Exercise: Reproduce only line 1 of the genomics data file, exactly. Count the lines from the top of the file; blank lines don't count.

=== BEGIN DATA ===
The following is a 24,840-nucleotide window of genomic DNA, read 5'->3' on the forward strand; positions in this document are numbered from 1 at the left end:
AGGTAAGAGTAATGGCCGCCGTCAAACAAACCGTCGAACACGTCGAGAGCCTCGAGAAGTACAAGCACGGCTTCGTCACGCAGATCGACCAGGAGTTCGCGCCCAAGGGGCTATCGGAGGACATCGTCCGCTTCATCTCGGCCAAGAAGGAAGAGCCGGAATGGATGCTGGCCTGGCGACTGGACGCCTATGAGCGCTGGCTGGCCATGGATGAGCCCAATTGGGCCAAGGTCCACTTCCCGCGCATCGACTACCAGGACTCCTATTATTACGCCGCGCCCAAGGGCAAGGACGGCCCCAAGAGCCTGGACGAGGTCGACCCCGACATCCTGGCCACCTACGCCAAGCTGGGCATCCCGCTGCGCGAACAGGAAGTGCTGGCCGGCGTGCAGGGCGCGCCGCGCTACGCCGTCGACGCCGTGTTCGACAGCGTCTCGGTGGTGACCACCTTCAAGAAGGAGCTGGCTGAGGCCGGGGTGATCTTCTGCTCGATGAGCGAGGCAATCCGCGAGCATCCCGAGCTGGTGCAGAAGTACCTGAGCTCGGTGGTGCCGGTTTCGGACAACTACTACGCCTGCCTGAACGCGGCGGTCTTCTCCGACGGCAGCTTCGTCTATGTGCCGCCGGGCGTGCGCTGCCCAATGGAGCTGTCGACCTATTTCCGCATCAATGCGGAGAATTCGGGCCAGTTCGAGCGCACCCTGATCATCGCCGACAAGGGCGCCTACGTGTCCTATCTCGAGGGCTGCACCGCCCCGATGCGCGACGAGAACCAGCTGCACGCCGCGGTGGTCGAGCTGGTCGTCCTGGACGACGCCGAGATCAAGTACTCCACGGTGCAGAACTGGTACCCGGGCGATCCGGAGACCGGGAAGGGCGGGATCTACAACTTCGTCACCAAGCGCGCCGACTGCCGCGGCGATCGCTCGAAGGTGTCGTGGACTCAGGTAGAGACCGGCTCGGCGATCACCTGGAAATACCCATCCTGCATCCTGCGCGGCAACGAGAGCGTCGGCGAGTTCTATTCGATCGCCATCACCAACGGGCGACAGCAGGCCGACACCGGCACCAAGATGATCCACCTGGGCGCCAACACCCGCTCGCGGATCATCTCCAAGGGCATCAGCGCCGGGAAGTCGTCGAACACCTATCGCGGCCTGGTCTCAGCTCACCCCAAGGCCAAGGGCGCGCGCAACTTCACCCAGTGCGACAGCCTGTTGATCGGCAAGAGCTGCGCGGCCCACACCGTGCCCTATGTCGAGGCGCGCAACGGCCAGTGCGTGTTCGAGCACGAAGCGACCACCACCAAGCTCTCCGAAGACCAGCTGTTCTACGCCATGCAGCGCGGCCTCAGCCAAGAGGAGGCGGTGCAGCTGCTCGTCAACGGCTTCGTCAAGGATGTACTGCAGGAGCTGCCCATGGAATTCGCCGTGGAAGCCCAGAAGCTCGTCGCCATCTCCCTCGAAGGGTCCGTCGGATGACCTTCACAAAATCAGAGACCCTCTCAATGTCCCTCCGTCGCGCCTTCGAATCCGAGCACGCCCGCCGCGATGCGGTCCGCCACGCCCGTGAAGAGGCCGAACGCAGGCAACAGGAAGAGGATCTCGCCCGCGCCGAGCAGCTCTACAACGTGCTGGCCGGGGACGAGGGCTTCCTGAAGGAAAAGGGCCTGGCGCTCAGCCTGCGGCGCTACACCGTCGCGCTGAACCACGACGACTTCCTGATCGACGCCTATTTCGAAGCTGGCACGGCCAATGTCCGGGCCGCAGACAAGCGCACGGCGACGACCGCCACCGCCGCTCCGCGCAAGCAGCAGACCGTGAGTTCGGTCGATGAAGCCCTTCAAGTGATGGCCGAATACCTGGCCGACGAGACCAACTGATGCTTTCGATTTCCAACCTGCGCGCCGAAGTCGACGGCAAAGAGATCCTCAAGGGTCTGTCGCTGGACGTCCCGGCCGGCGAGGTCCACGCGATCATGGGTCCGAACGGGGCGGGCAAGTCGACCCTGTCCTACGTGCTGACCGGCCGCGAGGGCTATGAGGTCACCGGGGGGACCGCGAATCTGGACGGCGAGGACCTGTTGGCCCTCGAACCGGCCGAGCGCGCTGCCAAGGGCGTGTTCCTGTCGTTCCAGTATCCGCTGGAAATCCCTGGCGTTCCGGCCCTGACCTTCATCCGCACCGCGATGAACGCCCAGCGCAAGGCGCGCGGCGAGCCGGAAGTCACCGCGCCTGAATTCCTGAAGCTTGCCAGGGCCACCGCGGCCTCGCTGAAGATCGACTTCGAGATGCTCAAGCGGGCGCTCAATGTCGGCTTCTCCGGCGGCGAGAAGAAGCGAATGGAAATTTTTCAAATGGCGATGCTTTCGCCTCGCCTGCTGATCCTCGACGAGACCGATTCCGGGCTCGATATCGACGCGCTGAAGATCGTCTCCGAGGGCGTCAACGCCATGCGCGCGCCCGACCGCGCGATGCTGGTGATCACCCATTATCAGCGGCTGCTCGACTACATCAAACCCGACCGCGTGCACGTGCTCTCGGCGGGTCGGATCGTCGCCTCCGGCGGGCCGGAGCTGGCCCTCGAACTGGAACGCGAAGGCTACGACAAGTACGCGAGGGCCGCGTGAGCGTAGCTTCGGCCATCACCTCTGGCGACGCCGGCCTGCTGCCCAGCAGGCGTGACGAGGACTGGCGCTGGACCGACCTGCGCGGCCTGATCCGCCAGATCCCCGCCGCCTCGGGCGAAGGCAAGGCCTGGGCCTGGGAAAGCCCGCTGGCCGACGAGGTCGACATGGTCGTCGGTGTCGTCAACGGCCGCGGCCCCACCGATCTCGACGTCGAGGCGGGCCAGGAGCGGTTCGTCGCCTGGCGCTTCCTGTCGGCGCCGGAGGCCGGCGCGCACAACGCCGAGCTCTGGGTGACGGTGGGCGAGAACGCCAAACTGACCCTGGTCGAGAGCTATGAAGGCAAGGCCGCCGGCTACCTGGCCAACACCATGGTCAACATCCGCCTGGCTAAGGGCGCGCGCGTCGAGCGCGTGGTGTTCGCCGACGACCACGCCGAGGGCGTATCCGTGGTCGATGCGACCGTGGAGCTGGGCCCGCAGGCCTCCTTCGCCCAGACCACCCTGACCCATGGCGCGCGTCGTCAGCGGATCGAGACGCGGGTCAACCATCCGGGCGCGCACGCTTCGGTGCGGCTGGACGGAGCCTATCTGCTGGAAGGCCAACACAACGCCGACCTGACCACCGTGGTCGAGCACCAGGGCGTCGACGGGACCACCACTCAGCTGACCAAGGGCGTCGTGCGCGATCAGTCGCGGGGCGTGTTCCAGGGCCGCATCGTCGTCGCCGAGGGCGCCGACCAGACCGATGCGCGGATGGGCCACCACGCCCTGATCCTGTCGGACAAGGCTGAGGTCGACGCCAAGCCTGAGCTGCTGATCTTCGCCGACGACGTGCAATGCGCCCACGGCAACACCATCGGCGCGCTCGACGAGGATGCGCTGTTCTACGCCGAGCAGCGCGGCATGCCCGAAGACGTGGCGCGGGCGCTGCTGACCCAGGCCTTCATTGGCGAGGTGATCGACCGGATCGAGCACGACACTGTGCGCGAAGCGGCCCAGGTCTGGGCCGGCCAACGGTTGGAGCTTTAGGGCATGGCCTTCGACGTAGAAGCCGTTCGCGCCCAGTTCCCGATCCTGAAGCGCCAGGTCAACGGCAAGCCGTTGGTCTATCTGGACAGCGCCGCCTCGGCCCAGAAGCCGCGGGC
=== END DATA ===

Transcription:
The following is a 24,840-nucleotide window of genomic DNA, read 5'->3' on the forward strand; positions in this document are numbered from 1 at the left end: